Microbial Factors in Inflammatory Diseases and Cancers

Hong Sheng Ong, Howard Chi Ho Yim
Advances in Experimental Medicine and Biology 2017, 1024: 153-174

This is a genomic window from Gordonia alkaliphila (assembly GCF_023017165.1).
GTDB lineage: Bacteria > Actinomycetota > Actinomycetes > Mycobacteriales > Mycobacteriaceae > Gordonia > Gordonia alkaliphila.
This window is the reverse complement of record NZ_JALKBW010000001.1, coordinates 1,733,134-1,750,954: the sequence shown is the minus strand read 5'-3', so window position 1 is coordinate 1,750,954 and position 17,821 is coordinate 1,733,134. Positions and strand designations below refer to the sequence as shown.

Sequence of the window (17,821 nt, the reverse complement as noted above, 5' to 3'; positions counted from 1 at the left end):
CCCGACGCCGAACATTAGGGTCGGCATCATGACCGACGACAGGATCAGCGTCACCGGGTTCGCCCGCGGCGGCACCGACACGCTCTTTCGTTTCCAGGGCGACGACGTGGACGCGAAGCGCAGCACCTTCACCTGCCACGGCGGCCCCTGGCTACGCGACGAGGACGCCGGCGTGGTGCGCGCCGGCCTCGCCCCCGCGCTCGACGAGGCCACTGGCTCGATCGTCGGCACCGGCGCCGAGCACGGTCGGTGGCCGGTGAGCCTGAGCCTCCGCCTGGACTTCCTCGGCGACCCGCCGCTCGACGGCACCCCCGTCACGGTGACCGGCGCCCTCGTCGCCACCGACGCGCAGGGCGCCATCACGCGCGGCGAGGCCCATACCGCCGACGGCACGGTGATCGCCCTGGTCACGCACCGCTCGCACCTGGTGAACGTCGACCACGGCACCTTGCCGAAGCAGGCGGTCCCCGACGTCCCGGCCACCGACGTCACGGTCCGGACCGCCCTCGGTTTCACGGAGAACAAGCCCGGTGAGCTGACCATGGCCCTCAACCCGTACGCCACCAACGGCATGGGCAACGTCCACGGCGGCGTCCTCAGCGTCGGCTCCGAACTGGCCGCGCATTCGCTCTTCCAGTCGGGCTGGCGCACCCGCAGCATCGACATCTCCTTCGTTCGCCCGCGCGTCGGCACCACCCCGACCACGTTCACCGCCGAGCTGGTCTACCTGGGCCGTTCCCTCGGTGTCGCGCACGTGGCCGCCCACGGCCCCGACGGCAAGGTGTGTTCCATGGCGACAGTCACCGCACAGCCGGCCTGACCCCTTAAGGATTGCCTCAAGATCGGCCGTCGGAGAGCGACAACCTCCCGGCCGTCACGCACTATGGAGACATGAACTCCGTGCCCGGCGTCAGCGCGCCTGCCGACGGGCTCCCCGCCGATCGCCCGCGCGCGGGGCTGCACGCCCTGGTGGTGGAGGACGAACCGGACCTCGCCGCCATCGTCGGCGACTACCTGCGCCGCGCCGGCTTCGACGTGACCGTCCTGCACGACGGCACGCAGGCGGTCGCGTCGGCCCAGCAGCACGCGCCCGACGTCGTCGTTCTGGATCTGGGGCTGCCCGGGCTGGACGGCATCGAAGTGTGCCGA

The intestinal microbes form a symbiotic relationship with their human host to harvest energy for themselves and their host and to shape the immune system of their host. However, alteration of this relationship, which is named as a dysbiosis, has been associated with the development of different inflammatory diseases and cancers. It is found that metabolites, cellular components, and virulence factors derived from the gut microbiota interact with the host locally or systemically to modulate the dysbiosis and the development of these diseases. In this book chapter, we discuss the role of these microbial factors in regulating the host signaling pathways, the composition and load of the gut microbiota, the co-metabolism of the host and the microbiota, the host immune system, and physiology. In particular, we highlight how each microbial factor can contribute in the manifestation of many diseases such as cancers, Inflammatory Bowel Diseases, obesity, type-2 diabetes, non-alcoholic fatty liver diseases, nonalcoholic steatohepatitis, and cardiovascular diseases.

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